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Puerto Rico’s Delegate to Get $2M Budget

Puerto Rico’s Resident Commissioner may be a nonvoting Member of the House, but the office can still lay claim to the chamber’s largest budget — poised to reach the $2 million mark this year.

According to public financial records maintained by the House, the office of Puerto Rico’s official delegate to Congress received more than $1.9 million in 2008, nearly $300,000 more than the second-largest office budget, given to Speaker Nancy Pelosi’s (D-Calif.) personal office.

With individual House office budgets estimated to increase by an average of $90,000 this year, freshman Resident Commissioner Pedro Pierluisi’s (D) office will likely receive close to $4 million for operations — including staff salaries, office supplies, travel and mass mailings — during the two years of the 111th Congress.

The House Administration Committee determines office budgets, known as Members’ Representational Allowances. Each office receives a base amount of about $1 million for staff salaries and “official expenses,” along with additional funds based on travel distance, office building rental rates and postage costs.

Administration Committee spokesman Kyle Anderson cited Puerto Rico’s population of nearly 4 million — significantly larger than the about 650,000 people in the average Congressional district — to explain the Resident Commissioner’s sizeable budget.

“The higher MRA reflects the costs of doing mailings to the entire population, as well as other costs related to the representational responsibilities for that population,” Anderson said. “The higher MRA would also include higher travel expenses. Other states with similar populations have delegations that consist of multiple Members (and corresponding MRAs) that each serve a portion of the state’s population.”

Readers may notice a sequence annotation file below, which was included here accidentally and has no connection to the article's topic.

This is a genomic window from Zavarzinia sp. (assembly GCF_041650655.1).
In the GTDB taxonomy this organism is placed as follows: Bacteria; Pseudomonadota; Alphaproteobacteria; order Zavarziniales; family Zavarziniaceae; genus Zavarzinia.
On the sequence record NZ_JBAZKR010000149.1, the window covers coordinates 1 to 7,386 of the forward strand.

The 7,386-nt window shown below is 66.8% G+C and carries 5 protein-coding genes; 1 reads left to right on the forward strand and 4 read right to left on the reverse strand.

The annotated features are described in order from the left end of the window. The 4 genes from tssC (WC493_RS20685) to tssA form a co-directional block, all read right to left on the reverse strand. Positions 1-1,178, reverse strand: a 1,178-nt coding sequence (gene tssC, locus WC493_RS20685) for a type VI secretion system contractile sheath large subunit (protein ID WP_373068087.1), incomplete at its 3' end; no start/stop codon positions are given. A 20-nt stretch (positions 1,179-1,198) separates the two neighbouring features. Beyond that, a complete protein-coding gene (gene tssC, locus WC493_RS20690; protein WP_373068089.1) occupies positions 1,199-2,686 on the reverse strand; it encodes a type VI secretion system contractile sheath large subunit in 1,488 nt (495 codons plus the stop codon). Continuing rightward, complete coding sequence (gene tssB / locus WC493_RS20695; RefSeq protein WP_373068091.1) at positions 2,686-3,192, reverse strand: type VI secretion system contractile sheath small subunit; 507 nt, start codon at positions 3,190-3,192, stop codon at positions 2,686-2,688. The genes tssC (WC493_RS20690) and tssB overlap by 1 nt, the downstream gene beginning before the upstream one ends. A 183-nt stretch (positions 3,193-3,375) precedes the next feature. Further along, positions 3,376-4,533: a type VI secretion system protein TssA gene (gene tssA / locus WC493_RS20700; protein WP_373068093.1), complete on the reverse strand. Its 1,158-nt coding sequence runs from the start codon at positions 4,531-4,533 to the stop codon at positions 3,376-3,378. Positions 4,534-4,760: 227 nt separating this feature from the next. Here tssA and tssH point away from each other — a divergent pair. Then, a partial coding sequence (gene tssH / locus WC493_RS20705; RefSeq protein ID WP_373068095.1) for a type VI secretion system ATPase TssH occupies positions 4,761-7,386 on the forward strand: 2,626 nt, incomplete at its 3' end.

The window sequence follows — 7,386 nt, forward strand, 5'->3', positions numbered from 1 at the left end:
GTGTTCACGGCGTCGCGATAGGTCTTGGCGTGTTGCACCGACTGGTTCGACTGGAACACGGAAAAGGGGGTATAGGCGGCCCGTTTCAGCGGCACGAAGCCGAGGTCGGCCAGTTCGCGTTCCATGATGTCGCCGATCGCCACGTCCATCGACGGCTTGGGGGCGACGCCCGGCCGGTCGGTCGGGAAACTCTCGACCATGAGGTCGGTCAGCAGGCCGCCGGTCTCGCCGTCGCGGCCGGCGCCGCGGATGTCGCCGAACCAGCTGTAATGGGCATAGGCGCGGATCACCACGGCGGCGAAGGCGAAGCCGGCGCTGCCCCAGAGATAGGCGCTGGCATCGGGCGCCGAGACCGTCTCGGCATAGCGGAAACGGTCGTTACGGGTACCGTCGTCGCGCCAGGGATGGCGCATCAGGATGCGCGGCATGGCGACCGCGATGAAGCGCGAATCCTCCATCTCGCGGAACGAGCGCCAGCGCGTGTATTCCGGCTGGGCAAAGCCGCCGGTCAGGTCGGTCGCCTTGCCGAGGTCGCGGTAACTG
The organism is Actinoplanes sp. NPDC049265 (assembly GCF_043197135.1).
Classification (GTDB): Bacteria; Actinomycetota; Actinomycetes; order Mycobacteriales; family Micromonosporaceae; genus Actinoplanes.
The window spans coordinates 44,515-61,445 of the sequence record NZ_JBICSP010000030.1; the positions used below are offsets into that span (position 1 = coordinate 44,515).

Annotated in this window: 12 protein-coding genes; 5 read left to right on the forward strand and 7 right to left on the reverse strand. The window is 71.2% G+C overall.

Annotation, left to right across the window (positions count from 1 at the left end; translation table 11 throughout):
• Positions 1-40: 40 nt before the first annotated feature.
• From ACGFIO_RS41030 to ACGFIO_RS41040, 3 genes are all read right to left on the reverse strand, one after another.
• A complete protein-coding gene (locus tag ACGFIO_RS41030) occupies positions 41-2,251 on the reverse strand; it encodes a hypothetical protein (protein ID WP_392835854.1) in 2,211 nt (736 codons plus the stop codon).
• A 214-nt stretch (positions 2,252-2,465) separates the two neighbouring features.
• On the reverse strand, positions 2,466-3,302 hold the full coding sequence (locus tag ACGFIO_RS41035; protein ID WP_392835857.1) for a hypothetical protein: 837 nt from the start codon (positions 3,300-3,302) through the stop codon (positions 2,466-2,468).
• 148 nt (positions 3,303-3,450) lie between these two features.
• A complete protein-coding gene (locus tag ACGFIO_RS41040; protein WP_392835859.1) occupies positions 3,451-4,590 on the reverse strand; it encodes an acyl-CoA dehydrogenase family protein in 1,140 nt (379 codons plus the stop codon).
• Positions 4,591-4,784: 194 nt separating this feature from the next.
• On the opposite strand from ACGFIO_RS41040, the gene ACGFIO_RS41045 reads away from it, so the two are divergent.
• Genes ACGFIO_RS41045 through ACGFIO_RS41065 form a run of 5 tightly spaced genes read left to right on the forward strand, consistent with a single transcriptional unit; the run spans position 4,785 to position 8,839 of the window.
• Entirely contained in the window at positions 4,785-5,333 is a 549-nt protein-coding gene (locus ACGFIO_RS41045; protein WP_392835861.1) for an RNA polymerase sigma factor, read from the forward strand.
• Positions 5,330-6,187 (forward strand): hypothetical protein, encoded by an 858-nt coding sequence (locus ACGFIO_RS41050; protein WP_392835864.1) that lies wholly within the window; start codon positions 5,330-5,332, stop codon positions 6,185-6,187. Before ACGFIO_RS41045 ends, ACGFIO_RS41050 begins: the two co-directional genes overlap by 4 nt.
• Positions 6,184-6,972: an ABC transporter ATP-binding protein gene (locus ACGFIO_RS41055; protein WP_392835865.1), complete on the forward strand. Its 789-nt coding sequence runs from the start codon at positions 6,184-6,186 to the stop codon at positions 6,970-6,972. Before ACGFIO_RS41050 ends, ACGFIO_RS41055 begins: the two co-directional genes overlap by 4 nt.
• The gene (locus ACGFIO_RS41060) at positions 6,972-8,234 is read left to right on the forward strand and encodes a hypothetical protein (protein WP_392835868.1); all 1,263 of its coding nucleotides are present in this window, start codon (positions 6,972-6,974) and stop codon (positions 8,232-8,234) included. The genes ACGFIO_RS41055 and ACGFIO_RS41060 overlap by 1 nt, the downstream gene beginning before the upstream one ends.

(By comparison, after the most recent survey in 2000, the Census Bureau reports show Rep. Denny Rehberg’s (R) at-large seat in Montana contained 905,000 residents, the largest single district. That office received a $1.5 million budget in 2008.)

In particular, Anderson pointed to Puerto Rico’s more than 1 million private postal stops, more than three times the average of 300,000 stops in House districts. The Administration Committee sets each office’s postage budget based on the district’s total nonbusiness addresses.

During his four-year term, the previous Resident Commissioner, now-Puerto Rico Gov. Luis Fortuño (R), recorded spending less than $6,000 on franked mailings through the third quarter of 2008, the most recent information available. The Republican lawmaker’s office also listed a total of $1.1 million on printing and reproduction costs during that time, which are often associated costs.

A review of Fortuño’s franked mailings, copies of which are maintained by the Clerk of the House, shows that the then-Resident Commissioner produced twice-yearly newsletters to be inserted into local newspapers but did not otherwise issue any mass mailings — any communication issued in identical form to more than 500 residents.

The Clerk of the House does not maintain copies of franked mail prior to 2005, but according to House financial records, then-Resident Commissioner Aníbal Acevedo Vilá (D) spent at least $360,000 on franked mail from 2001 to 2004, as well as $300,000 on printing and reproduction costs during that period.

Although House offices face some restrictions on MRA resources, including a limit on staff size and salaries, there is no prohibition on spending funds issued for postage on other official expenses should a Member opt to do so.

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